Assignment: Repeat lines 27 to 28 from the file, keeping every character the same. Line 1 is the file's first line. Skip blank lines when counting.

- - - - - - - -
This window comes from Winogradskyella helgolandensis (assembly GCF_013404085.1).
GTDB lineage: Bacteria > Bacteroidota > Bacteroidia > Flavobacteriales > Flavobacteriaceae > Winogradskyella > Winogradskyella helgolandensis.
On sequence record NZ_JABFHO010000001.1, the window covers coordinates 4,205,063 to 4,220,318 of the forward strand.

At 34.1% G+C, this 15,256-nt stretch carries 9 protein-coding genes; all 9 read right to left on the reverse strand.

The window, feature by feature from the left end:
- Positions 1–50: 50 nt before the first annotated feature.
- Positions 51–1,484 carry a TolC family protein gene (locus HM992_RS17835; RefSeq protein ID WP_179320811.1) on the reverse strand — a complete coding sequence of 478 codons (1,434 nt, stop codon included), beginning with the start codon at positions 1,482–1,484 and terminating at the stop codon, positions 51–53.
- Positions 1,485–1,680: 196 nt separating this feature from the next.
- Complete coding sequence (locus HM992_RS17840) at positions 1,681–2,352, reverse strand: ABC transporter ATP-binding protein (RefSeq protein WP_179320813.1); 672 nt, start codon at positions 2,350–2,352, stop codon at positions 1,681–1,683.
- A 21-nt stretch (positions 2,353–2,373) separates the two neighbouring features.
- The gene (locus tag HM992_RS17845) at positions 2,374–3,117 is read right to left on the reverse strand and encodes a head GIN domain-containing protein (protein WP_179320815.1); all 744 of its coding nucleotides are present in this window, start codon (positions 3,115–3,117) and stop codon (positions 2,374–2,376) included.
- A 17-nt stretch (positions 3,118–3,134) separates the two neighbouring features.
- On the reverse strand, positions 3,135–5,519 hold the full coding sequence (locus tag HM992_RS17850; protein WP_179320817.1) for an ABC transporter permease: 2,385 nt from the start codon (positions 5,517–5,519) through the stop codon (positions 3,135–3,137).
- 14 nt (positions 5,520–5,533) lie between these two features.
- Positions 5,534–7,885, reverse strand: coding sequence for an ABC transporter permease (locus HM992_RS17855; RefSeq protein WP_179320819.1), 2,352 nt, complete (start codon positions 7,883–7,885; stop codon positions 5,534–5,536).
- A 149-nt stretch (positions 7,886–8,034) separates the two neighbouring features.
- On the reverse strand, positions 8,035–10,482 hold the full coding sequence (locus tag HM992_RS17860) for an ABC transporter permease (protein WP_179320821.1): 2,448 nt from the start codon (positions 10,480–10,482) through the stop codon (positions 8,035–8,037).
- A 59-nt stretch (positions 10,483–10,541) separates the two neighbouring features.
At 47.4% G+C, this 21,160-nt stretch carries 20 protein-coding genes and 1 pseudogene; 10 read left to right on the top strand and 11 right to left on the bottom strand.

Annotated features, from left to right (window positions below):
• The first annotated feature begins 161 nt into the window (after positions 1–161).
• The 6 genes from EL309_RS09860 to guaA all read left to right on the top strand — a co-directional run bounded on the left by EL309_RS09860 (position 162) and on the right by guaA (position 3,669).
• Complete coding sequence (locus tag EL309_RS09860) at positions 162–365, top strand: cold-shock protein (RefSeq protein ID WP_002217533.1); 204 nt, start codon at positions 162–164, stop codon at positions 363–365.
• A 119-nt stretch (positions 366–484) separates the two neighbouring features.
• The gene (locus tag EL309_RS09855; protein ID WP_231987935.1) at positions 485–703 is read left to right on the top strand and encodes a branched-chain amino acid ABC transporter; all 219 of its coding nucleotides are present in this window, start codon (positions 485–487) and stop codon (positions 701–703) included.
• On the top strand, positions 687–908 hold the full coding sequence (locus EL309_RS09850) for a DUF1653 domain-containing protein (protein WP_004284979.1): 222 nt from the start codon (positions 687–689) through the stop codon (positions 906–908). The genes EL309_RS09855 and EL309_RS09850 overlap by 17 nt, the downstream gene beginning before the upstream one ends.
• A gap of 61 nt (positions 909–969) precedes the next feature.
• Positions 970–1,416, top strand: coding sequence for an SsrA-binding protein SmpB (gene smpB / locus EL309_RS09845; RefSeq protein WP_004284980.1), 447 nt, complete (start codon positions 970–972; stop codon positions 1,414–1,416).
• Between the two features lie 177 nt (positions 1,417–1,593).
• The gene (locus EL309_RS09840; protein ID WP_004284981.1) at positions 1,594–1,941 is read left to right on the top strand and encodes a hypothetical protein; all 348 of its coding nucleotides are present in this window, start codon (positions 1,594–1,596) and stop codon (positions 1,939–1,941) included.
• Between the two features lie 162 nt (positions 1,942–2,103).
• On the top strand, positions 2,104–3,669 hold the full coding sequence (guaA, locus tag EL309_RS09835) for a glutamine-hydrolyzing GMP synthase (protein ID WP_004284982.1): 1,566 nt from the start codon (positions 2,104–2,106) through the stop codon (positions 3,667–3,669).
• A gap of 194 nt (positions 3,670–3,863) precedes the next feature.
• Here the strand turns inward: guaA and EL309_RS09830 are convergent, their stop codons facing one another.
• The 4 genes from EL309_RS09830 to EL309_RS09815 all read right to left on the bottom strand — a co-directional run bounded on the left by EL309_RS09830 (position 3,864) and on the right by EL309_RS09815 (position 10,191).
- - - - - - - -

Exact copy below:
• A gap of 61 nt (positions 909–969) precedes the next feature.
• Positions 970–1,416, top strand: coding sequence for an SsrA-binding protein SmpB (gene smpB / locus EL309_RS09845; RefSeq protein WP_004284980.1), 447 nt, complete (start codon positions 970–972; stop codon positions 1,414–1,416).